60 Years of the Chiefs Part 6: The Chosen One Cometh

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The Arrowhead Guys conclude their six part series on the 60 year history of the Kansas City Chiefs with the future, Patrick Mahomes.

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If you can’t wait to get to the Patrick Mahomes section, go ahead and scroll down because I still have to cover some other stuff, but I promise you, it is there. And lots of it! The beginning of this decade sure did not start off any better than the ending of the previous one, yet we will still dive in, take a quick recap and then get to the happiest story of all for us Chiefs fans. Patrick Mahomes.


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What was supposed to be a promising rebuild started in the previous decade, just never came around. Some veteran acquisitions proved helpful on the field, but for the 2010 season the big splash had to be the hiring of the Coordinators Romeo Crennel and Charlie Weis.

The coaching additions proved to be very successful, as the Chiefs would go on to secure their first AFC West title since 2003. Their ten victories in the 2010 season combined for as many as the team had won in their previous three seasons combined.


The squad made the playoffs for the first time since 2006, but were destroyed at home in the Wild Card round by the Baltimore Ravens. The next year Coach Todd Haley would be fired, Defensive Coordinator Romeo Crennel would take over and the unit would again return to their losing ways, closing out 2012 with a terrible 2-14 mark, again.

The 2012 Chiefs became the first team since the 1929 Buffalo Bisons to not lead in regulation through any of their first nine games. The Chiefs tied their franchise worst record of 2–14 and clinched the No. 1 overall pick in the 2013 NFL Draft. It is the first time in since the merger they have held the first overall pick.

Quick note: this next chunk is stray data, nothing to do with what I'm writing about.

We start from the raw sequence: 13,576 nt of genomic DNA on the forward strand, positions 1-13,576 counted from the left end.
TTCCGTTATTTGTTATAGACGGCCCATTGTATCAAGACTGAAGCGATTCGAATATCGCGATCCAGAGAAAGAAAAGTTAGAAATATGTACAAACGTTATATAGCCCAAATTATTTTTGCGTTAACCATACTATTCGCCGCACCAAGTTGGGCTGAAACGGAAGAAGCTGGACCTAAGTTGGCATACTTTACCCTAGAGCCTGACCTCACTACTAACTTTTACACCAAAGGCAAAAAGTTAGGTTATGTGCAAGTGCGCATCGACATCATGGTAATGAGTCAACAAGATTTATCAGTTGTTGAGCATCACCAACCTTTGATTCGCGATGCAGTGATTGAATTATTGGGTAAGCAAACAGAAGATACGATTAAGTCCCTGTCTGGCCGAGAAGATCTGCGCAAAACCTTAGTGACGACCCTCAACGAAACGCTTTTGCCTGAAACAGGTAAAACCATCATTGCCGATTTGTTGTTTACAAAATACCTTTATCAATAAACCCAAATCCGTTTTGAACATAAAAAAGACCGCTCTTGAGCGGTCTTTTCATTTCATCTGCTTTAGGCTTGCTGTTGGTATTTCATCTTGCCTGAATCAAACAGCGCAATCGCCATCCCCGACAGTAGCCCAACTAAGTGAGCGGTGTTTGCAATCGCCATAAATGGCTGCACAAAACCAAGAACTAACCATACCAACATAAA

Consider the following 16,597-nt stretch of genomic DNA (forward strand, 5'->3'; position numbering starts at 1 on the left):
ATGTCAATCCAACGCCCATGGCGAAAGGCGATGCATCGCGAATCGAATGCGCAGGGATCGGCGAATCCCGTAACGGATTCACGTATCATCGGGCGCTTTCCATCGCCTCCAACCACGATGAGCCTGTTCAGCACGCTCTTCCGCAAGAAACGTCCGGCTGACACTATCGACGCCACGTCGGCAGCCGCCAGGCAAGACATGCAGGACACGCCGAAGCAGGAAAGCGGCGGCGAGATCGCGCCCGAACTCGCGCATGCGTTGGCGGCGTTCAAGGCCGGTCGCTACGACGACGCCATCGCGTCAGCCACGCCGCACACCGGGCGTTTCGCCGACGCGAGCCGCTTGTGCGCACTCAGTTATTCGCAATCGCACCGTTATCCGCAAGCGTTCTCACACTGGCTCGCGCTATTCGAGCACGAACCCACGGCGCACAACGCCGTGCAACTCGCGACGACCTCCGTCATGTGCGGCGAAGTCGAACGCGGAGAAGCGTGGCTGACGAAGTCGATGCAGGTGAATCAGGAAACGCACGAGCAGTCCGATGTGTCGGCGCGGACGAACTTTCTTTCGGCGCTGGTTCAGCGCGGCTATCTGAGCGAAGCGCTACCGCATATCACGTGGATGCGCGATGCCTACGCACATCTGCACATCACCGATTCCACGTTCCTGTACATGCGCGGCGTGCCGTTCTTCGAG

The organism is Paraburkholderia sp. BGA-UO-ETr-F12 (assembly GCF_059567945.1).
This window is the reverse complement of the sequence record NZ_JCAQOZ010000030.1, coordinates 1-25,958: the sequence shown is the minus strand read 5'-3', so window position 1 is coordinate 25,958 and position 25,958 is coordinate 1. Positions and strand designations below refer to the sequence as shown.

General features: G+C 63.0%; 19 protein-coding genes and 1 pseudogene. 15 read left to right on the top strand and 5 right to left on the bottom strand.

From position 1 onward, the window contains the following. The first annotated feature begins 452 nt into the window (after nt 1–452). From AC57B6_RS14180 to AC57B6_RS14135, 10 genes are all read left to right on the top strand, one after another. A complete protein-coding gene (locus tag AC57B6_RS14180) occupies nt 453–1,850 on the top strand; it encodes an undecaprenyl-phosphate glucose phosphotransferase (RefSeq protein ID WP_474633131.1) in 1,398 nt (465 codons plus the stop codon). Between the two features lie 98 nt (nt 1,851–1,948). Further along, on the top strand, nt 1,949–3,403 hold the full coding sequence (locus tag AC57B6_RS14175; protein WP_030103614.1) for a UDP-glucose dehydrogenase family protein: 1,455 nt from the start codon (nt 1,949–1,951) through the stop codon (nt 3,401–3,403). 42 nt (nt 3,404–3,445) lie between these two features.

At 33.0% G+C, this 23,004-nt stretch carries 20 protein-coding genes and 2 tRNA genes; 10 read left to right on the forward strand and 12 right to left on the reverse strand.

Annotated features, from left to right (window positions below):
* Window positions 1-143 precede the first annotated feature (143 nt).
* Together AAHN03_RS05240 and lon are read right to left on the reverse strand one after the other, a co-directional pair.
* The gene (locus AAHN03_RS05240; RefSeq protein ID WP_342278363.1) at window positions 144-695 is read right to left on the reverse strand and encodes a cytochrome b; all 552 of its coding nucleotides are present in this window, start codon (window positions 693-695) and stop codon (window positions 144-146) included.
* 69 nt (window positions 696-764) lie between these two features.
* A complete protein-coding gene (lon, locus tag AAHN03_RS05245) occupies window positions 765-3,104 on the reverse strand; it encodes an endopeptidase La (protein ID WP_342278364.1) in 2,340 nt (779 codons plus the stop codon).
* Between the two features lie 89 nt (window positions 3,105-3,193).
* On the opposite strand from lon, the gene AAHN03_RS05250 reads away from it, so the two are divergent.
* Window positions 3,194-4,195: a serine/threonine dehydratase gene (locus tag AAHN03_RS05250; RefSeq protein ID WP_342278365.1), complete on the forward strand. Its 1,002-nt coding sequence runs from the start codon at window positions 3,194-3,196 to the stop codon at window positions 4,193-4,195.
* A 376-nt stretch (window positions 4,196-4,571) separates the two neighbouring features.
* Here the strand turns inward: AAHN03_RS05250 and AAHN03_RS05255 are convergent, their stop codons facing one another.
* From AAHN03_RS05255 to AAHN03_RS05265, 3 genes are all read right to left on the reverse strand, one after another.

Coach Crennel’s tenure in Kansas City ended after the 2012 season when he and General Manager Scott Pioli were fired. There had been so much hope, a couple bright spots along the way, but the team relied on a subpar Quarterback, aging team, and inexperienced Head Coach in Todd Haley, which resulted in another house cleaning. Yet there were brighter times on the horizon.

Enter Big Red

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Andy Reid was brought aboard to start the 2013 season and immediately he began making changes to the roster. Aided by newly hired General Manager John Dorsey from the Green Bay Packers, Reid and Company released fledgling Quarterback Matt Cassel, and traded for former #1 overall pick Alex Smith from the San Francisco 49ers. With the first pick in the draft they selected Offensive Lineman Eric Fisher, and set about restoring a winning culture to the Chiefs. It did not take them long.

Out of the gate the Chiefs were nearly unstoppable in 2013, turning heads everywhere and letting not only the fanbase, but the world know they were back and for real this time. Anchored by the dynamic running back Jamaal Charles on offense, who somehow could turn the afterburners on in an instant, and Eric Berry on the defense, who would become the teams rock during his battle with cancer, Andy Reid brought winning back to Arrowhead Stadium and the Chiefs Kingdom.

The Chiefs started 9–0 for the second time in team history. They would lead their wildcard game against the Indianapolis Colts 38–10 shortly after halftime, but they would collapse late and lose, 45–44.


After sitting out the playoffs in 2014 even though they finished the year with a winning record of 9-7 the team has been back to the postseason every season since 2015, and finally getting that elusive postseason victory that had evaded every coach and team to suit up since the days of Joe Montana and Derrick Thomas. It was certainly a long time coming for us fans as well.

The Chiefs defeated the Houston Texans 30–0 to earn their first NFL playoff win in 23 seasons, dating back to the 1993–94 NFL playoffs, a win that also came in Houston. The Chiefs’ Wild-Card playoff victory ended what was at the time the third-longest drought in the NFL, and it also ended a then NFL record eight-game playoff losing streak.


Patrick Lavon Mahomes II